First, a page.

Archive | April 2023

Jury’s Verdict

While I had planned to arrive on time, before 8:20 a.m. I arrived at 8:25 a.m. feeling flustered. My pride in being punctual was wounded. Walking into the courthouse felt as if I were checking through TSA at an airport. A policeman took my purse and coat to be x-rayed. The metal detector alarmed when I walked through it, causing the officer tending the machine to lean forward and look down at my shoes. He grunted, “Buckles”.

Approaching a desk with a “Jurors Check In Here” sign, I apologized, “I’m sorry I’m late. I didn’t allow enough drive time.”

The jury attendant smiled reassuringly and said, “You’re just in time.” He led me down a flight of stairs to a room where about two dozen people were waiting. Within moments of my arrival we watched a film showing what was expected of a jury member. We were instructed to speak clearly, never nod our heads, say yes or no, answer only what was asked. Then we were led up a few flights of stairs to a courtroom.

As I slowly made my way up the steps, I thought to myself, “It isn’t even 9:00 a.m. yet and I’ve gone up and down six flights of steps. It’s a good thing my knee is doing as well as it is.”

The courtroom was large but there were no spectators in it. The case to be tried involved a young man contesting a DUI (driving under the influence) charge. A rap of the judge’s gavel signaled the start of the proceedings.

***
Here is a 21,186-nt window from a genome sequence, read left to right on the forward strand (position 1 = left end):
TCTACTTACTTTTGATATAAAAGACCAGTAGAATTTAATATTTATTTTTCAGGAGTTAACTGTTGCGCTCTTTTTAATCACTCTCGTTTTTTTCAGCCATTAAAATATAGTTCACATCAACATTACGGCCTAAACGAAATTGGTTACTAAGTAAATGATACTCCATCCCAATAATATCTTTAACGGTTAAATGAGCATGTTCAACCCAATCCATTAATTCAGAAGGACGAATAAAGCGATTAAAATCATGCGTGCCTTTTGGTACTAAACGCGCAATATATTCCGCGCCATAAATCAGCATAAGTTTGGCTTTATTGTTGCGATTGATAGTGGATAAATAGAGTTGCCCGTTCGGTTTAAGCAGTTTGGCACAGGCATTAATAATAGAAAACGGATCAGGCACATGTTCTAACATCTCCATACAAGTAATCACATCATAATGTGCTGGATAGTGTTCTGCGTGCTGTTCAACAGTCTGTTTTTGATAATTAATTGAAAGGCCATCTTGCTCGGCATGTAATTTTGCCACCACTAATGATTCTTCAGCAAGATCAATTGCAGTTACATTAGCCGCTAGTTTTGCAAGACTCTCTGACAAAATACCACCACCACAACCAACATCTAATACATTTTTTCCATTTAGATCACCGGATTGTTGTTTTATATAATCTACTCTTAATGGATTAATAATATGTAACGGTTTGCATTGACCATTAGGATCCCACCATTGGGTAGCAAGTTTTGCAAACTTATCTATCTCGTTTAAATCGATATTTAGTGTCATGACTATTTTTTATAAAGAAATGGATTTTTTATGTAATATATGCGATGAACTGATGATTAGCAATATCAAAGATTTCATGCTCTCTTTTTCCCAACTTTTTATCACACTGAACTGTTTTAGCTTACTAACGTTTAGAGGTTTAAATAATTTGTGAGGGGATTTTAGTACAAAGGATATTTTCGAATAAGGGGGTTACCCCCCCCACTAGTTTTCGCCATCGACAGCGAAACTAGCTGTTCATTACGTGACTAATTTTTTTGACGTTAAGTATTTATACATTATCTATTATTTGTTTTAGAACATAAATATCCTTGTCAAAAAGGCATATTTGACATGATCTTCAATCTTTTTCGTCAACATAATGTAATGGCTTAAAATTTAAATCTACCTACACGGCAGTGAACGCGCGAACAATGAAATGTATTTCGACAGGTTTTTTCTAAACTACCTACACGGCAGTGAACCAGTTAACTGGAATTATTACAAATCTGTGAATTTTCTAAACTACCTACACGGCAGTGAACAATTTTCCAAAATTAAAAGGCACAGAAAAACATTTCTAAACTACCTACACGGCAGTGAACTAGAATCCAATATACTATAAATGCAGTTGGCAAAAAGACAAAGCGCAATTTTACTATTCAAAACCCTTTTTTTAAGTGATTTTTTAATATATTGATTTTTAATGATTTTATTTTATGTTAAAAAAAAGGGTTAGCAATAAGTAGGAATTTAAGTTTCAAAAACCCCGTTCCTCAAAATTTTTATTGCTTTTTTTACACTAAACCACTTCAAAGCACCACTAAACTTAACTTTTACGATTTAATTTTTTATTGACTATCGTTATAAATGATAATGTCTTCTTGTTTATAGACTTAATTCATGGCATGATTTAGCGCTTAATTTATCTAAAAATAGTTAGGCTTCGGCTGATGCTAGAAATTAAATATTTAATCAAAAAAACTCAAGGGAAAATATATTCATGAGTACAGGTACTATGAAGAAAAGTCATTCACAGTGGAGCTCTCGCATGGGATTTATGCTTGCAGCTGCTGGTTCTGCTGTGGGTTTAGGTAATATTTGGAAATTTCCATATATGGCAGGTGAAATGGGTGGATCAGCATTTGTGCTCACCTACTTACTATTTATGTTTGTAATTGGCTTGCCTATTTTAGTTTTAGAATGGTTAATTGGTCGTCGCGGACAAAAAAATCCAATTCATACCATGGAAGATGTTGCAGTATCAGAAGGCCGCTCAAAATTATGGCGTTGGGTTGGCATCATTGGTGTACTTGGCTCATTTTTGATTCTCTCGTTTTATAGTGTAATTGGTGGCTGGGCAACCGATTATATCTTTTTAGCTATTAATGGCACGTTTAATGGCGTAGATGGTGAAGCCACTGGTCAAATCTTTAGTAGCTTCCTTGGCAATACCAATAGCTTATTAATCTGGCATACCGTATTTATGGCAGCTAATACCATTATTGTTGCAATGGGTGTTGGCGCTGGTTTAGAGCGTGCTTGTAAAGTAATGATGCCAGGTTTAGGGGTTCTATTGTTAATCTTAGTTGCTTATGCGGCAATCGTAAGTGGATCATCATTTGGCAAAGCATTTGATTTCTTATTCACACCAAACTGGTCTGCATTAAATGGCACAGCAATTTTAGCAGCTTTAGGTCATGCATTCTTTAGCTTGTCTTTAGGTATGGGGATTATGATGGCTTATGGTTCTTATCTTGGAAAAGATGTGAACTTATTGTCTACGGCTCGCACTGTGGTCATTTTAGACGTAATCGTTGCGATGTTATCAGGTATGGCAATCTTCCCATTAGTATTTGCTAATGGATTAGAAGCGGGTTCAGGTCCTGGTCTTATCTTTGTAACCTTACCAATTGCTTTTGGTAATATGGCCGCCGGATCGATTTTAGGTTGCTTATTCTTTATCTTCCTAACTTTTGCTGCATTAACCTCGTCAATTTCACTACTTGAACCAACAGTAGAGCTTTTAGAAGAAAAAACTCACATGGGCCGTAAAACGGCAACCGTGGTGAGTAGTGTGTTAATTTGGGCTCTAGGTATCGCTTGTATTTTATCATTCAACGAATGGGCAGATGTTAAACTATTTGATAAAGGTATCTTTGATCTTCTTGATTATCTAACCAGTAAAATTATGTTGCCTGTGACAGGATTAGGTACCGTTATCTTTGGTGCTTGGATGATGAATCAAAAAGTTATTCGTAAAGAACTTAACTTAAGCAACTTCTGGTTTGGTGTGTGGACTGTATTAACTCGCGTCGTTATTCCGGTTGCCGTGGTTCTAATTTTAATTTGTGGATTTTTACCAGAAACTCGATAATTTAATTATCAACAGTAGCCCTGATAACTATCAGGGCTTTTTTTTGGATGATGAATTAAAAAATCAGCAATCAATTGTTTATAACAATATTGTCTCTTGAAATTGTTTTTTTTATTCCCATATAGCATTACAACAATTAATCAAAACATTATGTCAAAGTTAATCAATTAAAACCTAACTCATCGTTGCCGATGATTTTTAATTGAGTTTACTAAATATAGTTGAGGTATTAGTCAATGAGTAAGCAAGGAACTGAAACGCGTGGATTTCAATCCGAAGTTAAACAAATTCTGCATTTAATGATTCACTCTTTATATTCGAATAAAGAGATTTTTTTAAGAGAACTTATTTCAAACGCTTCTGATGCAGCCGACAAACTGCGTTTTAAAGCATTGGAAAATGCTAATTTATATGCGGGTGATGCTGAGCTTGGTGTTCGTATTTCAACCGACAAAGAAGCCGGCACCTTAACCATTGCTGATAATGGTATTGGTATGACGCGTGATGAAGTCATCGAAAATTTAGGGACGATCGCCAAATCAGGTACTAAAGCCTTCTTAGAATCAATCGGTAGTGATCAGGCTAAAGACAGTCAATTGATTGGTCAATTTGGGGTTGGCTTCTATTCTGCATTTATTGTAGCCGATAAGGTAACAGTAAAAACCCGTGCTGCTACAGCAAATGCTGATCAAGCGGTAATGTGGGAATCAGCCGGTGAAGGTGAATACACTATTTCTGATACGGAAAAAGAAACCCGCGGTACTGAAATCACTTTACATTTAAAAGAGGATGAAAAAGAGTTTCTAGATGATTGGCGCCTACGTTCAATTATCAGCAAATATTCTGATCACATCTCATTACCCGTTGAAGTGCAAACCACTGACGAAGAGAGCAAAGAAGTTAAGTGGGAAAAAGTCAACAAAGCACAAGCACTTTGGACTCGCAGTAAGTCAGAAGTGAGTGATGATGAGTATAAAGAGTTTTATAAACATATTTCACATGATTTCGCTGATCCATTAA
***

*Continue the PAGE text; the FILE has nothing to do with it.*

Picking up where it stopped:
21 potential jurors had been summoned for the jury pool. In the following hour we were asked several questions to gauge our partiality, reducing the number of people qualified to serve. Questions like, “Have you or a member of your family ever been charged with a DUI?” If anyone raised their hand the next question was, “Will you be able be impartial in this case?” If they answered no, they were excused. Remaining potential jurors were approved or rejected through a collaboration between the prosecutor and defense lawyers. A DUI charge is a civil case, not a criminal one, so only six jurors were needed instead of the more familiar 12.

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The Summons

Late summer insects buzzed and hummed from clumps of tall grass in the ditches as I slowly limped down the driveway toward the mailbox. It felt good to be outdoors in the warm sun. A pleasant breeze playfully fluffed my hair as it scurried about in the yard. Stopping to rest my painful left knee, I anticipated the knee replacement surgery scheduled in two weeks.

Finally, having reached the mailbox, I rifled through the pack of letters.  When I saw a letter from the Marathon County Circuit Court, I involuntarily blurted, “Oh-oh!”

Hastily ripping the envelope open, I read, “You are hereby summoned to serve as a juror for a one-week term beginning…” The date listed was a little over two weeks after my knee replacement surgery. I doubted I’d be in condition for jury duty that soon.

With the help of my doctor, I was excused from the jury obligation on that date. While Marathon County acknowledged the validity of my excuse, they included a new date to serve. The date was so many months away, I had almost forgotten about it until another Marathon County reminder arrived in the mail recently.

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Donkey Milk